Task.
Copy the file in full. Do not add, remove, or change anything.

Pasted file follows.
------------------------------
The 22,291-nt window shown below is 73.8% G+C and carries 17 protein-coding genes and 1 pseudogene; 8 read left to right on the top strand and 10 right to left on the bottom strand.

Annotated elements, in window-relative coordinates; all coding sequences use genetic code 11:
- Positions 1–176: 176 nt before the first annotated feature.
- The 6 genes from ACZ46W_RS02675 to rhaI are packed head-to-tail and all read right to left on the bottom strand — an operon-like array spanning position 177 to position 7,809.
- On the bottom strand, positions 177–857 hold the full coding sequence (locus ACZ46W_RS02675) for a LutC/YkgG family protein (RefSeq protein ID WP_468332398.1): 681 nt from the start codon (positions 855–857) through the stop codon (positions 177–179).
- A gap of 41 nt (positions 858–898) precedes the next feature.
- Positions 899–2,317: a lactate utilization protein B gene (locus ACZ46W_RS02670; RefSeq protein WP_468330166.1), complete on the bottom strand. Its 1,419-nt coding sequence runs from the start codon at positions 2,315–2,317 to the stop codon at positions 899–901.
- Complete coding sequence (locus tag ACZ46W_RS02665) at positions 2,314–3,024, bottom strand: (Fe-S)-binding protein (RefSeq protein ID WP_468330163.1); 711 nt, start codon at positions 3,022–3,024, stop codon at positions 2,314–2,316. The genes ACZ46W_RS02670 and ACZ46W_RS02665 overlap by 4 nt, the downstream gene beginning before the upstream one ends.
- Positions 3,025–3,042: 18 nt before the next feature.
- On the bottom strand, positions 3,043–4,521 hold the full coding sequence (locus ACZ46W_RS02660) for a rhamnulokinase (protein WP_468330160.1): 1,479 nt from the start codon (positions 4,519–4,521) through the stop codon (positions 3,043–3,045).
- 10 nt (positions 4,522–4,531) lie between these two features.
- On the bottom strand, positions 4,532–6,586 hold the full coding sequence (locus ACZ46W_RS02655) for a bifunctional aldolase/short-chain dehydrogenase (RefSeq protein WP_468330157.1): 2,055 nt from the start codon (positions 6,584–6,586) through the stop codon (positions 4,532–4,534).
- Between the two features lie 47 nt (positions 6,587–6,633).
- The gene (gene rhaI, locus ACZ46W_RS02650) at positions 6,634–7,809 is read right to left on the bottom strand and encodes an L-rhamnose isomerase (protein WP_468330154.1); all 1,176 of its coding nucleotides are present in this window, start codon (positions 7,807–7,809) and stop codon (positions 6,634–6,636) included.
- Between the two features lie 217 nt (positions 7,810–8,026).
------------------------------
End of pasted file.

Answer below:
The 22,291-nt window shown below is 73.8% G+C and carries 17 protein-coding genes and 1 pseudogene; 8 read left to right on the top strand and 10 right to left on the bottom strand.

Annotated elements, in window-relative coordinates; all coding sequences use genetic code 11:
- Positions 1–176: 176 nt before the first annotated feature.
- The 6 genes from ACZ46W_RS02675 to rhaI are packed head-to-tail and all read right to left on the bottom strand — an operon-like array spanning position 177 to position 7,809.
- On the bottom strand, positions 177–857 hold the full coding sequence (locus ACZ46W_RS02675) for a LutC/YkgG family protein (RefSeq protein ID WP_468332398.1): 681 nt from the start codon (positions 855–857) through the stop codon (positions 177–179).
- A gap of 41 nt (positions 858–898) precedes the next feature.
- Positions 899–2,317: a lactate utilization protein B gene (locus ACZ46W_RS02670; RefSeq protein WP_468330166.1), complete on the bottom strand. Its 1,419-nt coding sequence runs from the start codon at positions 2,315–2,317 to the stop codon at positions 899–901.
- Complete coding sequence (locus tag ACZ46W_RS02665) at positions 2,314–3,024, bottom strand: (Fe-S)-binding protein (RefSeq protein ID WP_468330163.1); 711 nt, start codon at positions 3,022–3,024, stop codon at positions 2,314–2,316. The genes ACZ46W_RS02670 and ACZ46W_RS02665 overlap by 4 nt, the downstream gene beginning before the upstream one ends.
- Positions 3,025–3,042: 18 nt before the next feature.
- On the bottom strand, positions 3,043–4,521 hold the full coding sequence (locus ACZ46W_RS02660) for a rhamnulokinase (protein WP_468330160.1): 1,479 nt from the start codon (positions 4,519–4,521) through the stop codon (positions 3,043–3,045).
- 10 nt (positions 4,522–4,531) lie between these two features.
- On the bottom strand, positions 4,532–6,586 hold the full coding sequence (locus ACZ46W_RS02655) for a bifunctional aldolase/short-chain dehydrogenase (RefSeq protein WP_468330157.1): 2,055 nt from the start codon (positions 6,584–6,586) through the stop codon (positions 4,532–4,534).
- Between the two features lie 47 nt (positions 6,587–6,633).
- The gene (gene rhaI, locus ACZ46W_RS02650) at positions 6,634–7,809 is read right to left on the bottom strand and encodes an L-rhamnose isomerase (protein WP_468330154.1); all 1,176 of its coding nucleotides are present in this window, start codon (positions 7,807–7,809) and stop codon (positions 6,634–6,636) included.
- Between the two features lie 217 nt (positions 7,810–8,026).